Tony is a writer, teacher, speaker and ordained minister (United Church of Christ). He served as Senior Minister of Seattle’s Plymouth Congregational Church for fourteen years. His newest book is Useful Wisdom: Letters to Young (and not so young) Ministers. He divides his time between Seattle and a cabin in Wallowa County of northeastern Oregon. If you’d like to know more or receive his regular blogs in your email, go to his site listed above to sign-up.
There are lessons here for Seattle and Seattle politics. While some of the loudest may be calling for “defunding the police” and bringing Amazon to heel, my hunch is that most Seattle voters would just like to see a city that takes care of business and gets some things actually done, like making progress on homelessness and encampments, and fixing the streets and bridges.
Heralding a “rebirth” of mainline Protestantism would be premature. What does seem clear is that the Evangelical world is roiling. Chickens are coming home to roost, specifically, (mixed metaphor alert) the way that Evangelicals lashed themselves to the Trump mast.
Where does Packer see this all heading? He doesn’t see a hot civil war or secession, but quite possibly an on-going “cold” civil war. He thinks that if we are to make progress on our big challenges, patriotism cannot be neglected.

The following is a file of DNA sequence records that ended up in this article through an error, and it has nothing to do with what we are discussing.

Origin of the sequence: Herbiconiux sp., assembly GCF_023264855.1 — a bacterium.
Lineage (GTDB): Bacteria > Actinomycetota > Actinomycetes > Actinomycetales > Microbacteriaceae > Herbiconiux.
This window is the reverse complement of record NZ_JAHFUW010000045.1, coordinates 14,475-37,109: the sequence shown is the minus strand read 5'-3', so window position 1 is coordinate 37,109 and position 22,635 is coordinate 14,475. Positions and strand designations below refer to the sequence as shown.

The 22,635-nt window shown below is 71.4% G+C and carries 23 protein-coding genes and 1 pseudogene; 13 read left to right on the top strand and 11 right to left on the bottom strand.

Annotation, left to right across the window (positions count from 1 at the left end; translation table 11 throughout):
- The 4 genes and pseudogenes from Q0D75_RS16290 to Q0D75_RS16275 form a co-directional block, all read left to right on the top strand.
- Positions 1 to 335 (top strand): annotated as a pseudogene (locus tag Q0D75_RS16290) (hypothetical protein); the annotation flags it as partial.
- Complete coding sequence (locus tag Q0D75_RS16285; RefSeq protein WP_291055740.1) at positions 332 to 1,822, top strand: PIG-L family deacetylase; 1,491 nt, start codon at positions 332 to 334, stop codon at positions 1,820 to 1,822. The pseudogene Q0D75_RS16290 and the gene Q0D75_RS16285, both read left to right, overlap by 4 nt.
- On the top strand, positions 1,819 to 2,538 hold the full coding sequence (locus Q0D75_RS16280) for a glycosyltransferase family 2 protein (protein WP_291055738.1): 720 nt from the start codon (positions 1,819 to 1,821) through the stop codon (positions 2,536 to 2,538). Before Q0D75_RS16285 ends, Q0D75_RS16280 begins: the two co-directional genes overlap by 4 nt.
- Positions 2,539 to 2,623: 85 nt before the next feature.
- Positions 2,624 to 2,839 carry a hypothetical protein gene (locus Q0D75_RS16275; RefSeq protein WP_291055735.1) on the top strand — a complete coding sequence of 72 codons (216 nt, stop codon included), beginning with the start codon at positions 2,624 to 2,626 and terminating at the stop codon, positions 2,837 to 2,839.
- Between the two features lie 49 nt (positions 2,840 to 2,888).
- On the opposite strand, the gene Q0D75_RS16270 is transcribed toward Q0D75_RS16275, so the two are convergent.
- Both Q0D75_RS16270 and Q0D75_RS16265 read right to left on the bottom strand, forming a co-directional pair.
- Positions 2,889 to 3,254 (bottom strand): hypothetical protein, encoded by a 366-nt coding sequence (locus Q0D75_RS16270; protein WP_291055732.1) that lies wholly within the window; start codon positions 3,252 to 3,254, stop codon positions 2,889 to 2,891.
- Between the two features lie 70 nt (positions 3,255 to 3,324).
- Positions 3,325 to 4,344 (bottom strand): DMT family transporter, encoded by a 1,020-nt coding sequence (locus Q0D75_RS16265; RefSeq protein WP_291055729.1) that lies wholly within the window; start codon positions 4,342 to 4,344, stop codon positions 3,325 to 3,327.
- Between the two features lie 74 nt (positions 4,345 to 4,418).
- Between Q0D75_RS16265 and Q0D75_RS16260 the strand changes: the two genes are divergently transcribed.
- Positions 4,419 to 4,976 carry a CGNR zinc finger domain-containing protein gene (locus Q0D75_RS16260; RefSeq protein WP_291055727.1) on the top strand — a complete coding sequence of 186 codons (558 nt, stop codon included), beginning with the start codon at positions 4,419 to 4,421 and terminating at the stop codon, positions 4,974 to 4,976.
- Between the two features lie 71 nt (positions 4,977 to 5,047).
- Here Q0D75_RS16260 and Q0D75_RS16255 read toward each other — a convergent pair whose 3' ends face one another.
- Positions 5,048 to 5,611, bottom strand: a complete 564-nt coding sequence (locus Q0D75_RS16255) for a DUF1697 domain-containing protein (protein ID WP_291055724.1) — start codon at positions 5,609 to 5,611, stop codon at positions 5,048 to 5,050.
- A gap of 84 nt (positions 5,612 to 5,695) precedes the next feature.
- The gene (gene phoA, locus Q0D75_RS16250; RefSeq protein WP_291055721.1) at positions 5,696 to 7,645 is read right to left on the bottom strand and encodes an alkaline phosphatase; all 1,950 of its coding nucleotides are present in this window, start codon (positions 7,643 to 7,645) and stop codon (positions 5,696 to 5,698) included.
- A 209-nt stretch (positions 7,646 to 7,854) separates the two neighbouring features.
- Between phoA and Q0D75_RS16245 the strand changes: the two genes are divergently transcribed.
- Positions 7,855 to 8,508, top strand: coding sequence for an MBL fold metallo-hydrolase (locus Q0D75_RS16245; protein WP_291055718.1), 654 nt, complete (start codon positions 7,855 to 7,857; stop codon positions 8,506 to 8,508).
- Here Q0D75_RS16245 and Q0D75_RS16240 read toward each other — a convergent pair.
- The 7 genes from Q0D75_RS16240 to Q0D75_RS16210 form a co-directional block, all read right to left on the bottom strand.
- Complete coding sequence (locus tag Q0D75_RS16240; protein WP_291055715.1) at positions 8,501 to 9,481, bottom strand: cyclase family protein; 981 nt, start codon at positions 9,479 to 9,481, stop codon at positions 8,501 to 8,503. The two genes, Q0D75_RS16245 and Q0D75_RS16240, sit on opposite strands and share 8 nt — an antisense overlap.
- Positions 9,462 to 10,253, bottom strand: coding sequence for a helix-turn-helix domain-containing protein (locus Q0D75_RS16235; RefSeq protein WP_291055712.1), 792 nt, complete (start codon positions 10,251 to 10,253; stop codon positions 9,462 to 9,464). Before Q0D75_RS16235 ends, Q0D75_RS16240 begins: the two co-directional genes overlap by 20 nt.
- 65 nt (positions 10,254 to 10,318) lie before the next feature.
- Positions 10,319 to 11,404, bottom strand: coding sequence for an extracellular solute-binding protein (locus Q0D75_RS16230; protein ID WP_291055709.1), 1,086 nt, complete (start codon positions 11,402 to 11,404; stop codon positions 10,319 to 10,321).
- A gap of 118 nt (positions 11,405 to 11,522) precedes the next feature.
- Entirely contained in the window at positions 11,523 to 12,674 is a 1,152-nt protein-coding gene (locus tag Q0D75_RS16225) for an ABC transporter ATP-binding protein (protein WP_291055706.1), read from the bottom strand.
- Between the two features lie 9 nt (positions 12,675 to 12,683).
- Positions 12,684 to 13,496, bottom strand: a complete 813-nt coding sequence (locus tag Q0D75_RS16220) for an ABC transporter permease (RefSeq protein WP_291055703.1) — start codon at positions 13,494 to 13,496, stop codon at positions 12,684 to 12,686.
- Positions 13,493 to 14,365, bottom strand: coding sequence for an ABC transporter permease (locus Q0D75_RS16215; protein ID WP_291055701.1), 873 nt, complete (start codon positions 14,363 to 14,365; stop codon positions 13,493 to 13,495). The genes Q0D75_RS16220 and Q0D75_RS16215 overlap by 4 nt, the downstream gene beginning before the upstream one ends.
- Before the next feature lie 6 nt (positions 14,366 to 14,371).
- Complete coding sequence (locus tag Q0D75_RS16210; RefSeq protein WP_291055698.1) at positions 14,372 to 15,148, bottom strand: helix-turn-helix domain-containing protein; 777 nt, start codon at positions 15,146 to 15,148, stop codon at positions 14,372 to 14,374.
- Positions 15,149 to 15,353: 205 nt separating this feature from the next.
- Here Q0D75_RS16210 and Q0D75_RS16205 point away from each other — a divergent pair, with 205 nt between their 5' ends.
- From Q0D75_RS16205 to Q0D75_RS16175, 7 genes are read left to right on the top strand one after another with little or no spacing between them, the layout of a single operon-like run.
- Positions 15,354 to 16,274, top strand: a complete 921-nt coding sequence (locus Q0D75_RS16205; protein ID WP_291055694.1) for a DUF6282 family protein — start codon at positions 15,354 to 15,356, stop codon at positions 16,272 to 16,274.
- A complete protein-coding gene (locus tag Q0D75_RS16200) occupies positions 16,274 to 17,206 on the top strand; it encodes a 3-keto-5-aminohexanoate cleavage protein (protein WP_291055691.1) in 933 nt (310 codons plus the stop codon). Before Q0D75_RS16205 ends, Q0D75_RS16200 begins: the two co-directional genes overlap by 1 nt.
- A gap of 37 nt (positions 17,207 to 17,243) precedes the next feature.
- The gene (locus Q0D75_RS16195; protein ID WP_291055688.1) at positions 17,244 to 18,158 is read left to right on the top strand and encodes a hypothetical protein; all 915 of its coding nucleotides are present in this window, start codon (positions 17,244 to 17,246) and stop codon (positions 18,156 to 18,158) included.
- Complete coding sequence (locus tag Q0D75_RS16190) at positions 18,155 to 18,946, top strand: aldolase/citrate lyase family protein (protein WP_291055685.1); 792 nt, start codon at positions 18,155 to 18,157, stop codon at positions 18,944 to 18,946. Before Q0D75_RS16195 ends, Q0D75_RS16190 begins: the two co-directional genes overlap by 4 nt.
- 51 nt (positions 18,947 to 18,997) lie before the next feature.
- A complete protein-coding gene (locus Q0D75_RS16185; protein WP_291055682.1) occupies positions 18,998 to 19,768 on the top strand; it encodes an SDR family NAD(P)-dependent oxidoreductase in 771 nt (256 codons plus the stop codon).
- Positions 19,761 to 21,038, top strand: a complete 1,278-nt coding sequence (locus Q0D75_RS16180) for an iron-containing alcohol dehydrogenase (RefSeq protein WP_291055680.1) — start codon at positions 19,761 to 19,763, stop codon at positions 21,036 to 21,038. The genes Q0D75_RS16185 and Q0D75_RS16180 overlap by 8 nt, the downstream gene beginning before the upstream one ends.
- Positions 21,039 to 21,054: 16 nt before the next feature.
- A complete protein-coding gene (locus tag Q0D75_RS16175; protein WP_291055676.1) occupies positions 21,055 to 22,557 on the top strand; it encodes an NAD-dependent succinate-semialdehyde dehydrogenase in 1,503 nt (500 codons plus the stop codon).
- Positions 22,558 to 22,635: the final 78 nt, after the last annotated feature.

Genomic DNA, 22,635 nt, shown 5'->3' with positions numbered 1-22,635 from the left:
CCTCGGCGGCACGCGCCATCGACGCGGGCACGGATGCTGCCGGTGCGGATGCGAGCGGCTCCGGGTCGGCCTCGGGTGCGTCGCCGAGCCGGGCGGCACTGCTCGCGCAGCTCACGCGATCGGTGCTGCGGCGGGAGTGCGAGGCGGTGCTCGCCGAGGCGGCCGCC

The pandemic and aging have led me to question those not very wise, largely unexamined, assumptions. Things change. Sometimes radically. Things end, including lives. Things don’t always get better in the future. If they do, it’s a bonus not a certainty.
During the last 40 years, as the rich have gotten richer, and the poor and middle-classes have lost ground or, at best, stayed even, there has also been an explosion of philanthropy and the creation of a boat-load of foundations.
We have a hammer problem with policing. As in, “when every problem is a nail, every solution is a hammer.” We have asked the police to do too much. Or to put it another way, we send police to deal with stuff that is better dealt with by other people using other methods.
“Private Property” was a concept that European immigrants to America brought with them, but which was alien to American Indians. Euro-Americans kept trying to get Indians to “settle down” and farm a particular plot of land. Though some did, it was alien to their culture, at least to the Nez Perce culture.